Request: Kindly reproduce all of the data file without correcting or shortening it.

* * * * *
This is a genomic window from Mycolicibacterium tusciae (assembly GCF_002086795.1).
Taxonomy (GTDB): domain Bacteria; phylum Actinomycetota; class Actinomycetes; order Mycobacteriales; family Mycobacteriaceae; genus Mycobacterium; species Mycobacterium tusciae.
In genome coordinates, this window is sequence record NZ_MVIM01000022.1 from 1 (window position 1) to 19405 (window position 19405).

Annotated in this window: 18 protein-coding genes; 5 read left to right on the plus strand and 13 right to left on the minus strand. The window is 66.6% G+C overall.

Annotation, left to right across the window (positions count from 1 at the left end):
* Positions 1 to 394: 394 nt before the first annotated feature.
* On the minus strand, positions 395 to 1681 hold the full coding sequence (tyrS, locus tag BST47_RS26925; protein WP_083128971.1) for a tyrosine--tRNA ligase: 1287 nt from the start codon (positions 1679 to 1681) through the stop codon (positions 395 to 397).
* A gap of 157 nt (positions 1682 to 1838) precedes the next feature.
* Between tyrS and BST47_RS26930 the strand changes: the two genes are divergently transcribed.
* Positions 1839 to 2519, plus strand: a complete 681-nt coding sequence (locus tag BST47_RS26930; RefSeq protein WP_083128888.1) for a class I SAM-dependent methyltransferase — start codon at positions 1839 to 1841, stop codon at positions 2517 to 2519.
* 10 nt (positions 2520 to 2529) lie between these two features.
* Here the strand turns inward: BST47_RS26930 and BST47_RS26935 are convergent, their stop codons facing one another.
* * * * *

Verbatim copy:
This is a genomic window from Mycolicibacterium tusciae (assembly GCF_002086795.1).
Taxonomy (GTDB): domain Bacteria; phylum Actinomycetota; class Actinomycetes; order Mycobacteriales; family Mycobacteriaceae; genus Mycobacterium; species Mycobacterium tusciae.
In genome coordinates, this window is sequence record NZ_MVIM01000022.1 from 1 (window position 1) to 19405 (window position 19405).

Annotated in this window: 18 protein-coding genes; 5 read left to right on the plus strand and 13 right to left on the minus strand. The window is 66.6% G+C overall.

Annotation, left to right across the window (positions count from 1 at the left end):
* Positions 1 to 394: 394 nt before the first annotated feature.
* On the minus strand, positions 395 to 1681 hold the full coding sequence (tyrS, locus tag BST47_RS26925; protein WP_083128971.1) for a tyrosine--tRNA ligase: 1287 nt from the start codon (positions 1679 to 1681) through the stop codon (positions 395 to 397).
* A gap of 157 nt (positions 1682 to 1838) precedes the next feature.
* Between tyrS and BST47_RS26930 the strand changes: the two genes are divergently transcribed.
* Positions 1839 to 2519, plus strand: a complete 681-nt coding sequence (locus tag BST47_RS26930; RefSeq protein WP_083128888.1) for a class I SAM-dependent methyltransferase — start codon at positions 1839 to 1841, stop codon at positions 2517 to 2519.
* 10 nt (positions 2520 to 2529) lie between these two features.
* Here the strand turns inward: BST47_RS26930 and BST47_RS26935 are convergent, their stop codons facing one another.